Shamie Kumar describes her perspective on how radiography has evolved over time, the impact radiographers can have in detecting abnormal X-rays and reflects how she views fast approaching AI in advancing current skills.
Often one of the first courses a newly qualified radiographer attends is the red dot course. This course demonstrates pathologies and abnormalities often seen in x-rays some obvious, others not, giving radiographers the confidence to alert the referring clinician and/or radiologist that there is something abnormal they have seen.
The red dot system is a human alert system, often 2 pairs of eyes are better than one and assist with near misses. How this is done in practice can vary between hospitals, in the era of films the radiographer would place a red dot sticker on the film itself before returning it to clinician or radiologist. In the world of digital imaging this is often done during ‘post documentation’ a term used once the x-ray is finished, the radiographer will complete the rest of the patient documentation to suggest the x-ray is complete, ready to be viewed and reported. As part of this process the radiographer can change the status of the patient to urgent along with a note for what has been observed. From this the radiologist knows the radiographer has seen something urgent on the image and the patient appears at the top of their worklist for reporting and, so the radiologist can view the radiographer’s notes.
The Role of AI in Radiology
Artificial Intelligence (AI) is moving at a pace within healthcare and fast approaching radiology departments, with algorithms showing significant image recognition in detecting, characterisation and monitoring of various diseases within radiology. AI excels in automatically recognising complex patterns in imaging data providing quantitative assessments of radiological characteristics. With the numbers for diagnostic imaging requests forever increasing, many AI companies are focusing on how to ease this burden and supporting healthcare professionals.
AI triage is done by the algorithm based on abnormal and normal finding’s this is used to create an alert for the referring clinician/radiologist. It can be customised to the radiologist, for example colour-coded flags, red for abnormal, green for normal, patients with a red flag would appear at the top of the radiologist worklist. For the referring clinicians who don’t have access to the reporting worklist, the triage would be viewed on the image itself with an additional text note suggesting abnormal or normal.
What does AI do that a radiographer doesn’t already? AI is structured in the way it gives the findings for example a pre-populated report with its findings or an impression summary and its consistent without reader variability. So, the question now becomes what AI can do beyond the red dot system, here the explanation is straightforward, often a radiographer wouldn’t go to the extent of trying to name what they have seen, especially in more complex x-rays like the chest where there are multiple structures and pathologies. For example a radiographer would mention, right lower lobe and may not go beyond this, often due to confidence and level of experience.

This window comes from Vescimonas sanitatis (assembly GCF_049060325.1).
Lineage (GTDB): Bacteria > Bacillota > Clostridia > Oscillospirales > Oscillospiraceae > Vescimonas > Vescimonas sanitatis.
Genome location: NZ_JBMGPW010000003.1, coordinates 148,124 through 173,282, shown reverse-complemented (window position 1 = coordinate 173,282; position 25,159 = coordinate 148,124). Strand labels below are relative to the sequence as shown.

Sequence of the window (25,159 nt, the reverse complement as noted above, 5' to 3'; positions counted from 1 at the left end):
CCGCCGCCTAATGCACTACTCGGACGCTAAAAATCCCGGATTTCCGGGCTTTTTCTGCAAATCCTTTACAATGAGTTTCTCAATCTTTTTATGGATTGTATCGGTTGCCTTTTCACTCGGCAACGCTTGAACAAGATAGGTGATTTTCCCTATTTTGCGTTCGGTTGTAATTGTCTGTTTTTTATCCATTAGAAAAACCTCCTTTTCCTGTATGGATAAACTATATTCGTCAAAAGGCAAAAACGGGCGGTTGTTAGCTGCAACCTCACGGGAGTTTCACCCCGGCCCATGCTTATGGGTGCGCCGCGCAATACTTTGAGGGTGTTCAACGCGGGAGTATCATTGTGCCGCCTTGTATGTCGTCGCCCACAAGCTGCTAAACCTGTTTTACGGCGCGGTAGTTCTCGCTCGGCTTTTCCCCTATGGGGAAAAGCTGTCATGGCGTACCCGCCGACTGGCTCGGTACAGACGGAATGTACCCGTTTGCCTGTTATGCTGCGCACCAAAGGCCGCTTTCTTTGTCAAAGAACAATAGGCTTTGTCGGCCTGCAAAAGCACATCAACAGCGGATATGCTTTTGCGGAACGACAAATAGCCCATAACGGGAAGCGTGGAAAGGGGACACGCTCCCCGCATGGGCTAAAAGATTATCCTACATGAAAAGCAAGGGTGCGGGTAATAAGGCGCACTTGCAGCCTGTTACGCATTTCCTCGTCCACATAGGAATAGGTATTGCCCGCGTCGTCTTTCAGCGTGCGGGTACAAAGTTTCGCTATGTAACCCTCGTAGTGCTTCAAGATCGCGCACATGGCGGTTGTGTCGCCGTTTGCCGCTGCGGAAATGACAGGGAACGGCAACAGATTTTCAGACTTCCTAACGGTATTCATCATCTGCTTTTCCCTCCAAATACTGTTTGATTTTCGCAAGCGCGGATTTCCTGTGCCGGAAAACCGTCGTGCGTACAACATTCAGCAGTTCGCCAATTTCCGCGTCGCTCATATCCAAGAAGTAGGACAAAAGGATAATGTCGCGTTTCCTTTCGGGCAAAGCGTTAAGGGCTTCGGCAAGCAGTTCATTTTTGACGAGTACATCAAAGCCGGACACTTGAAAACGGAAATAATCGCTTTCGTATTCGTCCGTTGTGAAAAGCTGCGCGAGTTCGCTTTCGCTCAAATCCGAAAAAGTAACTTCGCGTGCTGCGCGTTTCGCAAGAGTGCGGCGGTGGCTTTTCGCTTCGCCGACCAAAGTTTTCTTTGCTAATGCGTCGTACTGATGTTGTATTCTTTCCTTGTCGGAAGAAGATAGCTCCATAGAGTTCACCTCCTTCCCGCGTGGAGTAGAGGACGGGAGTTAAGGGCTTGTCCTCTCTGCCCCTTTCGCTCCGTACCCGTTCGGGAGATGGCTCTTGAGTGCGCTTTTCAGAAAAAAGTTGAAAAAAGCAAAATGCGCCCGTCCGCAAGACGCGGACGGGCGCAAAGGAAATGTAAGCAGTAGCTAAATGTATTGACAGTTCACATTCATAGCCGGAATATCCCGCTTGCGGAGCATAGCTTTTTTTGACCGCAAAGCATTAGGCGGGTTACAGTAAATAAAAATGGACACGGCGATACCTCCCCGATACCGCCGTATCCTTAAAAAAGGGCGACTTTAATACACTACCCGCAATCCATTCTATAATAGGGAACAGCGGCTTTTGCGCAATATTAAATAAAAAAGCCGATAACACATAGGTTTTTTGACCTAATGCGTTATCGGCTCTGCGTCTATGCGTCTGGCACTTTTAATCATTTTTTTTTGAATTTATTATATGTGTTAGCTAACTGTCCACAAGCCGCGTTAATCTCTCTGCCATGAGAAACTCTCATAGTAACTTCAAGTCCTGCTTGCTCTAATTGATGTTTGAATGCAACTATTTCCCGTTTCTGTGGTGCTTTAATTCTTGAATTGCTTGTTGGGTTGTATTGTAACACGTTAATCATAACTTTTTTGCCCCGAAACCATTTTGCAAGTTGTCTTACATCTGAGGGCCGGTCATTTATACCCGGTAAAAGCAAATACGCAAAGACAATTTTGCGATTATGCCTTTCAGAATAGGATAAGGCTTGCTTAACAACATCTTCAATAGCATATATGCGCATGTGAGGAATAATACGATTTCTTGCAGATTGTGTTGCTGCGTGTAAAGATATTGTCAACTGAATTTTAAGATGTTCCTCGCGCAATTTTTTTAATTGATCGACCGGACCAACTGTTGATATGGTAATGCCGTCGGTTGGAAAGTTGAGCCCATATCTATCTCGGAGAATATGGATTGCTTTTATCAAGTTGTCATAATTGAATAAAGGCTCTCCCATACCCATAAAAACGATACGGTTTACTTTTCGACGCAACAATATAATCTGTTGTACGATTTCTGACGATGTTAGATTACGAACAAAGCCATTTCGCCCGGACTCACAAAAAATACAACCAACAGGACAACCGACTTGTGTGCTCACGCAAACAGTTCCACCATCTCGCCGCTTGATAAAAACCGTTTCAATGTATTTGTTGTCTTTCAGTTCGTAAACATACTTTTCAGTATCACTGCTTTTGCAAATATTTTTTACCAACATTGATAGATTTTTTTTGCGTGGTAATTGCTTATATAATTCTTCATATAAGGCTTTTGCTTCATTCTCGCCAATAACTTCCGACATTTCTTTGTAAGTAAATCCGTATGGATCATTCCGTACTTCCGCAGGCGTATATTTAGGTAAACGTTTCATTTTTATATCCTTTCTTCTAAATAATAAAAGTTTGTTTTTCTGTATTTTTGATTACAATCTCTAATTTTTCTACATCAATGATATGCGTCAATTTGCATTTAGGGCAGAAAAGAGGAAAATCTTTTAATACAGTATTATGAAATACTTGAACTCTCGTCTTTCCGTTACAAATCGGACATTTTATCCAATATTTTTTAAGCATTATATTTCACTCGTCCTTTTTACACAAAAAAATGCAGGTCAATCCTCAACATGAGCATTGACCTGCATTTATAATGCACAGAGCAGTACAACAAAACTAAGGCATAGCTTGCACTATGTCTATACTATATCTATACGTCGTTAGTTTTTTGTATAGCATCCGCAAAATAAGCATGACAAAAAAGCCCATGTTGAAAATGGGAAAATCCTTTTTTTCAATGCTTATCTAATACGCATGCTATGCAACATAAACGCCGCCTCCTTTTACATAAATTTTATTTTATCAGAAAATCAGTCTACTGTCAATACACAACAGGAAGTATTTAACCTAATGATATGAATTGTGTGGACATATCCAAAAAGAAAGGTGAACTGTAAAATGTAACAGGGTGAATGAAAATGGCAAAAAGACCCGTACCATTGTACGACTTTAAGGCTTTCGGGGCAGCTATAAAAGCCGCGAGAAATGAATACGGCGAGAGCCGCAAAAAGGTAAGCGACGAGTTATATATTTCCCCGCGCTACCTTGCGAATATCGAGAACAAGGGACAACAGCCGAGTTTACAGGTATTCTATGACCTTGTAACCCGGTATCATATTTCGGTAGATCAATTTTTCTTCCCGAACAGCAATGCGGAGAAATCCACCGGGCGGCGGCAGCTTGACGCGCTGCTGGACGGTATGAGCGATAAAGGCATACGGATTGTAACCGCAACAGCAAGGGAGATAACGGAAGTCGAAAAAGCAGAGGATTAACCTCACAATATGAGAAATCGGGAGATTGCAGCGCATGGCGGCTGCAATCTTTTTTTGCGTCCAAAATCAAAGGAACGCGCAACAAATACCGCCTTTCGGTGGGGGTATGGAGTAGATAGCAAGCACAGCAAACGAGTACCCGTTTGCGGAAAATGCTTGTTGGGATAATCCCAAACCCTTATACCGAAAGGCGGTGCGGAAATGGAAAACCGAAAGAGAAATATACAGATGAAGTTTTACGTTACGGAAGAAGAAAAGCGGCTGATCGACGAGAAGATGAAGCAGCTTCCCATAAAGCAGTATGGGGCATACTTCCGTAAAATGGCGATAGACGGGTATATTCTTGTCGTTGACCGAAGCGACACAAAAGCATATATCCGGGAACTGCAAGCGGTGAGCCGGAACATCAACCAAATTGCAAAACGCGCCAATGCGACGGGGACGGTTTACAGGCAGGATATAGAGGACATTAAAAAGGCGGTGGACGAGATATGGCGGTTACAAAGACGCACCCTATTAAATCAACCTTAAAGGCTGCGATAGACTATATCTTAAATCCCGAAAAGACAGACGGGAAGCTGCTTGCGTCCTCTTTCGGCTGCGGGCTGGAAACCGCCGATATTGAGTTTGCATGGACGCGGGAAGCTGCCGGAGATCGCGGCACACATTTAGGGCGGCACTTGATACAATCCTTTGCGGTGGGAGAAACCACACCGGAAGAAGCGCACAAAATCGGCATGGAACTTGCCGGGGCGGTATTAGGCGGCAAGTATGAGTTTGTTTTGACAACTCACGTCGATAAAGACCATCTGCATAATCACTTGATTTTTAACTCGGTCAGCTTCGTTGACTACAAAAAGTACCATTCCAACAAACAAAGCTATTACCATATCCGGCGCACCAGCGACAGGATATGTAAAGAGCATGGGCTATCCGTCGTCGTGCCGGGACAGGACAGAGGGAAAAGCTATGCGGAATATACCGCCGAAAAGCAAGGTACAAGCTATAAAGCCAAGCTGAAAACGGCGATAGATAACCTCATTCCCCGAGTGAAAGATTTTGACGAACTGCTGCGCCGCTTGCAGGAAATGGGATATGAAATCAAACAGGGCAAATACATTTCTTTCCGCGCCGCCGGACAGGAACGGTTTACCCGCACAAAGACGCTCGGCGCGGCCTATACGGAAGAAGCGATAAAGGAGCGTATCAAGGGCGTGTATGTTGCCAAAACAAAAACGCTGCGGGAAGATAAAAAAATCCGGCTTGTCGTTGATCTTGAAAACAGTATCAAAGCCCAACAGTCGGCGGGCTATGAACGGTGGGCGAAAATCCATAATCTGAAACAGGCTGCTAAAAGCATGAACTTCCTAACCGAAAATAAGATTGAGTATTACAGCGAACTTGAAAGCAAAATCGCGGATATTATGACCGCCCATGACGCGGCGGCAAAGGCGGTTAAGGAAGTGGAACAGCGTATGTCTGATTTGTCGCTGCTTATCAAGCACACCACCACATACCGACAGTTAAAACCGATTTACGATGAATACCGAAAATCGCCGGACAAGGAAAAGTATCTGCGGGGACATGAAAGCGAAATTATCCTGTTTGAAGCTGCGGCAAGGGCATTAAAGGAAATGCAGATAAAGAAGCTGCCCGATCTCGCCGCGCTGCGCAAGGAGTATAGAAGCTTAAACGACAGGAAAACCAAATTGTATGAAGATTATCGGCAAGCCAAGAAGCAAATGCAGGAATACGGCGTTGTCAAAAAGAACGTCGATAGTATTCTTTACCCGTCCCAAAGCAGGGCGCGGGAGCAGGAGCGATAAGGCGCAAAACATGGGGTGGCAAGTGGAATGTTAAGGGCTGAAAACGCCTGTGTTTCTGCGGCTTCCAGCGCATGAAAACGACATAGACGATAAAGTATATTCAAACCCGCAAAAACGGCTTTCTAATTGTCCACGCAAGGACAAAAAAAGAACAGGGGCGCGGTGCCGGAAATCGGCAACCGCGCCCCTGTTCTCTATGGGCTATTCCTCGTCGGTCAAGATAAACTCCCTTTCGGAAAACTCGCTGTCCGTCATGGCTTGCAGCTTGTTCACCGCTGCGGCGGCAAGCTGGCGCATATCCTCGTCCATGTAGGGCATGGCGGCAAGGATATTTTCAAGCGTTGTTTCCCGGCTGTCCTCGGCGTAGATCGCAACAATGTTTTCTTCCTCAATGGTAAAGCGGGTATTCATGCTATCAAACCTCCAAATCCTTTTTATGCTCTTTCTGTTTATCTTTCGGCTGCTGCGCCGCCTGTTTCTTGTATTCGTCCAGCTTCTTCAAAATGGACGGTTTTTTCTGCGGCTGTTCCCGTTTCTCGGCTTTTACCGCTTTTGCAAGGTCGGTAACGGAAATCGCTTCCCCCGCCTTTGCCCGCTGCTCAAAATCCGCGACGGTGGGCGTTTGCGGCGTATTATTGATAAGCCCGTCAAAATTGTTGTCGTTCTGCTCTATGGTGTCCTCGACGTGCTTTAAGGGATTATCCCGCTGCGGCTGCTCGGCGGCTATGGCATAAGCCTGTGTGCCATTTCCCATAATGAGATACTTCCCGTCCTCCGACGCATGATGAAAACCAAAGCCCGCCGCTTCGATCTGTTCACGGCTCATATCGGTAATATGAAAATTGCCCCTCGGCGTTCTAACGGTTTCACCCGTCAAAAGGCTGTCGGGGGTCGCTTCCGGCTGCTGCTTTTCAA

AI can fill this gap, it can empower radiographers and other healthcare professionals with its classification of pathologies identifying exactly what has been identified on the image, based on research and training of billions of data sets with high accuracy.
The radiographers may have the upper hand with reading the clinical indication on the request form and seeing the patient physically, which undoubtable is of significant value, however the red dot system has many variables specific to that individual radiographer’s skills and understanding. It is also limited to giving details of what they have noted to just the radiologist, what about the referring clinician who doesn’t have access to the radiology information system (RIS) where the alert and notes are? Do some radiographers add a text note on the x-ray itself?
Yes, AI is a technological advancement of the red dot system and will continue to evolve. It is structured in how it gives the findings, it does this consistently with confidence. Adding value to early intervention, accurate patient diagnosis, contributing to reducing misdiagnosis and near misses. AI is empowering radiographers, radiologist, referring clinicians and junior doctors by enhancing and leveraging their current knowledge to a level where there is consistent alerts and classified findings that can even be learned from. This doesn’t replace the red dot system but indeed enhances it.
The unique value a radiographer adds to the patient care, experience and physical interaction can easily be supplemented with AI, allowing them to alert with confidence and manage patients, focusing the clinician time more effectively.
Shamie Kumar is a practicing HCPC Diagnostic Radiographer; graduating from City University London, BSc Honors in Diagnostic Radiography in 2009 and part of Society of Radiographers with over 10 years of clinical knowledge and skills within all aspects of radiography. She studied further in leadership, management and counselling with a keen interest in artificial intelligence in radiology.